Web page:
Republicans want members of their party to stop making controversial comments about rape.
The recent backlash after Georgia Rep. Phil Gingrey attempted to explain defeated Senate candidate Todd Akin's rape remarks gave many a bad case of deja vu. Gingrey said Akin was "partially right" when he said last year that a woman has the power to shut down a pregnancy from a "legitimate rape," Politico reported.
This new round of controversy over Gingrey's comments has made some Republican operatives determined to prevent future incidents. Kevin Madden, who was a senior adviser in Mitt Romney's campaign offered some clear cut advice.
"This is actually pretty simple. If you're about to talk about rape as anything other than a brutal and horrible crime, stop," he told Politico. "Our pro-life values as a party should be framed in terms of the culture of life. It's easy enough to do that. It shouldn't be conflated with other issues."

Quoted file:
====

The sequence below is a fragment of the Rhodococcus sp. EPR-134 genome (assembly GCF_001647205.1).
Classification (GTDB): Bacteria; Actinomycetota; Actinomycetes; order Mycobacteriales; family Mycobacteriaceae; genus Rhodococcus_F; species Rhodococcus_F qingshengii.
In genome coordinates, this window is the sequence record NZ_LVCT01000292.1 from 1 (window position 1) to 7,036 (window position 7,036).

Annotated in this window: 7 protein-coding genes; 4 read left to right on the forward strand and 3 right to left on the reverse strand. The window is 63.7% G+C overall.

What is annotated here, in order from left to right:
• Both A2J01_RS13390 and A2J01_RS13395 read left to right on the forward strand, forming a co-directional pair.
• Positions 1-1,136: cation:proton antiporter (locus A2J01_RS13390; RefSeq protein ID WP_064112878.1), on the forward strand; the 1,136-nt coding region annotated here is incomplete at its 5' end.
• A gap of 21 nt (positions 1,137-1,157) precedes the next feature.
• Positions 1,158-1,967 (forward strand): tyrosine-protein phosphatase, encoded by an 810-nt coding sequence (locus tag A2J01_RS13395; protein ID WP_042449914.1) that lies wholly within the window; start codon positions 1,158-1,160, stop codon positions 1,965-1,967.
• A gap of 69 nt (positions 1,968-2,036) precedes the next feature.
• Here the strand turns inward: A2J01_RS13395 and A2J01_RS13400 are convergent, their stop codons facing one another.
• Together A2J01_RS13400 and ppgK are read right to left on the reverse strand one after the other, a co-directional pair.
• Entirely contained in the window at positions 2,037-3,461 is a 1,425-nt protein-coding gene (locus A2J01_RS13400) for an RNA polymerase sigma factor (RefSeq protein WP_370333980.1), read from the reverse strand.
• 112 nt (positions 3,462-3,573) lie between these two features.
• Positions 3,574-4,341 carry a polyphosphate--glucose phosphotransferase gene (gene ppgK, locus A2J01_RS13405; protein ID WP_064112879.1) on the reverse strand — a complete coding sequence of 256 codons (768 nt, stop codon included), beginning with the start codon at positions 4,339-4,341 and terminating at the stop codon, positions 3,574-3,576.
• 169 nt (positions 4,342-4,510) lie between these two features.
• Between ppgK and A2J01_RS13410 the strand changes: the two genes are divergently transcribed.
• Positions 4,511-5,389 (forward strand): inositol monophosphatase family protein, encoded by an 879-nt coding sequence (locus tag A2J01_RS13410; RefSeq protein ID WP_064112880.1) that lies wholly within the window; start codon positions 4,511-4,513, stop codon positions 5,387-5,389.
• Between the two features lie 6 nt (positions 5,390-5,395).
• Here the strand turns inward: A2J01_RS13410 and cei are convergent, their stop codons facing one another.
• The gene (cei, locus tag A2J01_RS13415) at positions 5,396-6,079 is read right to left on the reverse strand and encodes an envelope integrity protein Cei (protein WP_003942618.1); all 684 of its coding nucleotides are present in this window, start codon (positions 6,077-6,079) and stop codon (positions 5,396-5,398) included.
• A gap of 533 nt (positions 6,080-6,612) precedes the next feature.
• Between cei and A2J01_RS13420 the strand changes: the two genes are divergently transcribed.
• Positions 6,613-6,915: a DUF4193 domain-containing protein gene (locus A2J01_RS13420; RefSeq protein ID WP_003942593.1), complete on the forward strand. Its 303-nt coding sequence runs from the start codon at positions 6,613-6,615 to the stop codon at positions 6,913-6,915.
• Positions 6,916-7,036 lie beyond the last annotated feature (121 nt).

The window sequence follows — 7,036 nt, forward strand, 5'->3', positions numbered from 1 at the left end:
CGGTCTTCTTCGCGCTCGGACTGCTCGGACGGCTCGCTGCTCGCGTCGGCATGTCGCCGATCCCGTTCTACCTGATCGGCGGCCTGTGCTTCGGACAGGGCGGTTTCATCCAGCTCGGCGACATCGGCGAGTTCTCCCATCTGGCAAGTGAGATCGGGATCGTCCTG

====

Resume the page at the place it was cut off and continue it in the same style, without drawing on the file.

The Susan B. Anthony list, an anti-abortion group, has been developing a training program to keep candidates and lawmakers from making such controversial statements. The group's president Marjorie Dannenfelser told Poltico that lawmakers who make the comments are falling for a trap set by supporters of abortion rights who want to focus the debate on extreme situations like rape instead of other abortions. The program will "make sure that in future elections, a candidate can never with a straight face say, 'I never thought about that' or 'I got caught flat-footed,'" she said.